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Rocketing energy prices take a hit as Europe debates gas price cap

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LONDON/PARIS, Sept 12 (Reuters) – Europe fuel prices soared on Monday, with France saying it could not afford the extra costs for consumers, while Britain risked recession.

The European Union and Britain are struggling to defuse the shock of what some politicians call an “energy war” with Russia, which has cut gas exports to Europe after the West imposed sanctions over its invasion of Ukraine.

The European Commission is set to unveil a package of proposed emergency measures for the 27-nation EU on Wednesday, including a windfall profit levy on energy firms and a life-raft for power firms facing a liquidity crisis.

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But diplomats said the countries are divided over details and whether to impose a cap on gas prices. Read more

Meanwhile, Russia said it was difficult to predict the consequences of a new arbitration process initiated by Ukraine’s energy firm Naftogaz on gas shipments to Europe. Read more

In France, Finance Minister Bruno Le Maire said consumers would be protected by new caps on fuel prices when current runs out this winter, but stressed that households would need to absorb a “small part” of the increased costs themselves.

“Putting the burden of this increase solely on the state budget is completely irresponsible,” Le Maire said, adding that “there will be an increase in gas and electricity prices.”

In Britain, where inflation hit a 40-year high of more than 10%, the economy expanded 0.2% in July compared with June, less than the 0.4% expected. A sharp rise in energy costs has hurt electricity demand and a surge in material prices has hit the construction sector. Read more

“The disappointingly small rebound in real GDP in July suggests the economy has little momentum and is probably already in recession,” said Paul Dales at Capital Economics.

Meanwhile, as the European Commission draws up the next series of EU measures, Norway warns against gas caps.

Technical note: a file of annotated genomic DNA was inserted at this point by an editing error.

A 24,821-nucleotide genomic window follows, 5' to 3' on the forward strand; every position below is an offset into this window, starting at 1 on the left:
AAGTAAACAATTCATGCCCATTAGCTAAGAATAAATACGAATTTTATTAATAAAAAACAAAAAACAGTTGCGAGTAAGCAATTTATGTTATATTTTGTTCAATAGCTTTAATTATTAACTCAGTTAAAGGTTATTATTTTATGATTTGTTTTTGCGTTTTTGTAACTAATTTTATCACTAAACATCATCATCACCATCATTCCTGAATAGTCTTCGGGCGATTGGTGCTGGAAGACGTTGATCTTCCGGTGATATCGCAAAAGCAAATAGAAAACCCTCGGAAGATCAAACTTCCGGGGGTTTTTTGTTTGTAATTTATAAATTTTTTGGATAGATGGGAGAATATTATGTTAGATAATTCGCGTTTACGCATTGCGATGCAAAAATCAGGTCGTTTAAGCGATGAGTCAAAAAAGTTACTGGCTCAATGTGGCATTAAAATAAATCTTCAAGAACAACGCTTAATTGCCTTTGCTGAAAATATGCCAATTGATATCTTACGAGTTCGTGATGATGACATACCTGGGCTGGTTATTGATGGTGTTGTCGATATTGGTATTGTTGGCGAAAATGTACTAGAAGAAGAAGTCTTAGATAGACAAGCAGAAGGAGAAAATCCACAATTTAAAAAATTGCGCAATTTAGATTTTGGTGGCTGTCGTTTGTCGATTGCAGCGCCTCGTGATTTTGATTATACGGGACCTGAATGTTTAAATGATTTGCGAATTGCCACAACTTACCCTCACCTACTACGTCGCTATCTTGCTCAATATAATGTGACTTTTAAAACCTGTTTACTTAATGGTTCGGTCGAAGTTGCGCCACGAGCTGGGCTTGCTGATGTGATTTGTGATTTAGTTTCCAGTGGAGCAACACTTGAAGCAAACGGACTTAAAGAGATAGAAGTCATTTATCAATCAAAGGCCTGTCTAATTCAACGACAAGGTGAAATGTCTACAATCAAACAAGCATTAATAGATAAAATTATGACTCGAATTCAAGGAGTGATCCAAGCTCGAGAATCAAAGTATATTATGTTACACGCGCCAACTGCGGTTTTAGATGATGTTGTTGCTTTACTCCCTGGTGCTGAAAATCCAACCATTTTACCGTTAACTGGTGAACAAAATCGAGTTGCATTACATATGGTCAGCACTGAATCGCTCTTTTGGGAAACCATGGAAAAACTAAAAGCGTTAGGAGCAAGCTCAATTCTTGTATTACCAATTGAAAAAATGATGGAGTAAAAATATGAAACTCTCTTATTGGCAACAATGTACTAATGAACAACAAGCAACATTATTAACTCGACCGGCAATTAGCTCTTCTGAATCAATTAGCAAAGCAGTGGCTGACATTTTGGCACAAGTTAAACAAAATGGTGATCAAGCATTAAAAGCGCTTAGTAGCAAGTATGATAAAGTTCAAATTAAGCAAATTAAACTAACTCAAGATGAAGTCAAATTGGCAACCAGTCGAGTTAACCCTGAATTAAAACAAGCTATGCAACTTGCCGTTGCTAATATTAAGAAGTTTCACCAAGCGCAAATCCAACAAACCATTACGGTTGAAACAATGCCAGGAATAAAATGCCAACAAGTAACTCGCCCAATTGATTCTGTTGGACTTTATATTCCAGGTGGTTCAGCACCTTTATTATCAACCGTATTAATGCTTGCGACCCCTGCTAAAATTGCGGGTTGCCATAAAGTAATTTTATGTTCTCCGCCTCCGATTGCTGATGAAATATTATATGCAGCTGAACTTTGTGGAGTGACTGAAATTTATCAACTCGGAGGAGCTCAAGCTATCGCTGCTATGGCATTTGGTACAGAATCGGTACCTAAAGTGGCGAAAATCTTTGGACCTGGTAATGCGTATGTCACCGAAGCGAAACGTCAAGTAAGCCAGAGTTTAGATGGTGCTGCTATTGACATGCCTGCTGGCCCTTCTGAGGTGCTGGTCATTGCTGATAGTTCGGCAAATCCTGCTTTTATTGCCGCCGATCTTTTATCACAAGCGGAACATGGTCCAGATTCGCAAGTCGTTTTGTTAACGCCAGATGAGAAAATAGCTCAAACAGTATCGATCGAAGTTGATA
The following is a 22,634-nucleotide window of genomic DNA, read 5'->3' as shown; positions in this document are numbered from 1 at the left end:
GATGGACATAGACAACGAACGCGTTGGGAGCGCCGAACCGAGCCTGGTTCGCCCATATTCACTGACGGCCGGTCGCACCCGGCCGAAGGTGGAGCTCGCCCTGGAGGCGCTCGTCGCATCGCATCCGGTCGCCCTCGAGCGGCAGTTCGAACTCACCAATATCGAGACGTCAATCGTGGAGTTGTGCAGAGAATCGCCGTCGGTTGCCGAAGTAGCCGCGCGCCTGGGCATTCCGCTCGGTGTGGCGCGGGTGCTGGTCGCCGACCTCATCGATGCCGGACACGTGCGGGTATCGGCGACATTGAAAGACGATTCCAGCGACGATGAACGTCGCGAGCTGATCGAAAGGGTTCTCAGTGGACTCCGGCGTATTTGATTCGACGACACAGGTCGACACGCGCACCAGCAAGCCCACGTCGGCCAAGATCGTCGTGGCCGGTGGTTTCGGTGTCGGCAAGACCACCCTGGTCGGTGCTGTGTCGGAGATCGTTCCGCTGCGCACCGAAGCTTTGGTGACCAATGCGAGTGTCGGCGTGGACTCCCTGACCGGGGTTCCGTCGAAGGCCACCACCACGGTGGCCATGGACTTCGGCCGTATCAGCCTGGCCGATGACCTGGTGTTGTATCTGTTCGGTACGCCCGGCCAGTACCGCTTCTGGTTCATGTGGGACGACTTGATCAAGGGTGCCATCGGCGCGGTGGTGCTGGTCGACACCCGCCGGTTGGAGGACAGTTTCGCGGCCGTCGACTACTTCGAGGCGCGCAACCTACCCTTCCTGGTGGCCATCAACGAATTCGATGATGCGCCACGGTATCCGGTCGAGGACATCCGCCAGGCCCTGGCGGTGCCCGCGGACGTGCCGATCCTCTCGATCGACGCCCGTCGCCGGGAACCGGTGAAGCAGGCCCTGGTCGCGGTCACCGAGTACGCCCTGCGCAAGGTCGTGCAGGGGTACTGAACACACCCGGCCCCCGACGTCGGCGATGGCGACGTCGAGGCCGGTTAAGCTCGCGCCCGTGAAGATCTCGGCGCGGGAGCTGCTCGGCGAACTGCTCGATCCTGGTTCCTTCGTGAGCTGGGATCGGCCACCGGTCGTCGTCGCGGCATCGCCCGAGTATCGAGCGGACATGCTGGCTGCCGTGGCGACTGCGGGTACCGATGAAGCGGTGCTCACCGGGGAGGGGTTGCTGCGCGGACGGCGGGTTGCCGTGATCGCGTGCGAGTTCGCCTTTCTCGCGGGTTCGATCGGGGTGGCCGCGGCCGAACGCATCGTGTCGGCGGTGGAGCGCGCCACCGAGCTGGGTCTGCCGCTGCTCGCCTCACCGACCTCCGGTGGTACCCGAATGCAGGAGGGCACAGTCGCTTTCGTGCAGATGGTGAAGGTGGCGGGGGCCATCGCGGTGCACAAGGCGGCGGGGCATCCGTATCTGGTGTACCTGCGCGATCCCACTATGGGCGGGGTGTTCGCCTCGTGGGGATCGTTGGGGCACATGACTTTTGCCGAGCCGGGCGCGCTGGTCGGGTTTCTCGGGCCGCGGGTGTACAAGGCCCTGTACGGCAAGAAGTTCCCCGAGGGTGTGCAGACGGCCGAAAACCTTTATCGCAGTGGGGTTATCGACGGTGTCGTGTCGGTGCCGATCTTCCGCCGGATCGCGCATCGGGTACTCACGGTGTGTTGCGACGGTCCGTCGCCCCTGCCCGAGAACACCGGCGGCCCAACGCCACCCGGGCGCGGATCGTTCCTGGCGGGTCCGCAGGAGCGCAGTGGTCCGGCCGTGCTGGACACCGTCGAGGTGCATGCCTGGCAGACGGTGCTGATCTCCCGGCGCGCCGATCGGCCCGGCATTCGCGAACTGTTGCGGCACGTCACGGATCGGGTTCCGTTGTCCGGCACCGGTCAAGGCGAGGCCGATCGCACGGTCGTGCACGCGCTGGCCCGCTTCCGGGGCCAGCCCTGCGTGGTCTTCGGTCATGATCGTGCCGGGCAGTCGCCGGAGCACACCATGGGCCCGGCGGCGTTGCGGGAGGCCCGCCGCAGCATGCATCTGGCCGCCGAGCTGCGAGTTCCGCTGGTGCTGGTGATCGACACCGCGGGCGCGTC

‘too little gas’

“We are going into the negotiations with an open mind but are skeptical about the maximum price on natural gas,” Norwegian Prime Minister Jonas Gahr Storey said Monday after a call with European Commission President Ursula von der Leyen.

“A maximum price does not solve the fundamental problem, which is that there is too little gas in Europe,” he said.

Norway, a close ally of the EU after Russia cut exports in the wake of the Ukraine war, has become the bloc’s biggest gas supplier, after its petroleum industry posted record revenues as prices soared.

While Norway aims to become a reliable supplier of gas to Europe, the Nordic country said the terms of trade should be determined through negotiations between the companies that pump the hydrocarbons and the firms that buy them.

The bloc’s energy ministers asked the European Commission on Friday to add a gas price cap in a bid to reduce soaring energy bills for citizens and businesses before winter.

But countries disagree on whether such a cap is necessary and what form it should take, diplomats said, ranging from price caps on all imported gas, pipeline flows, wholesale gas trade or supplies from Russia.

The EU’s 27 member states need to approve the energy measures, possibly at another emergency meeting later this month.


EU ministers finally backed away on Friday from price caps targeting only Russian gas, warning that countries including Hungary and Austria could see Moscow cut even dwindling supplies it sends to the West.

Russia supplied about 40% of the EU’s gas before it invaded Ukraine. That share fell to 9% as Moscow cut supplies, blaming technical problems caused by the sanctions.

Naftogaz said on Friday it had launched new arbitration proceedings against Gazprom, saying the Russian firm has not paid on time or in full for gas shipments through Ukraine.

“There may be a lot of unexpected things from our Western colleagues and leaders of Ukraine’s gas industry,” Kremlin spokesman Dmitry Peskov said. Read more

The flow of natural gas from Russia to Europe remained steady on major routes on Monday morning, but the Nord Stream 1 pipeline remained closed. Read more

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Reporting by Reuters Bureau; Writing by Ingrid Melander; Edited by Alexander Smith

Our criteria: Thomson Reuters Trust Principles.

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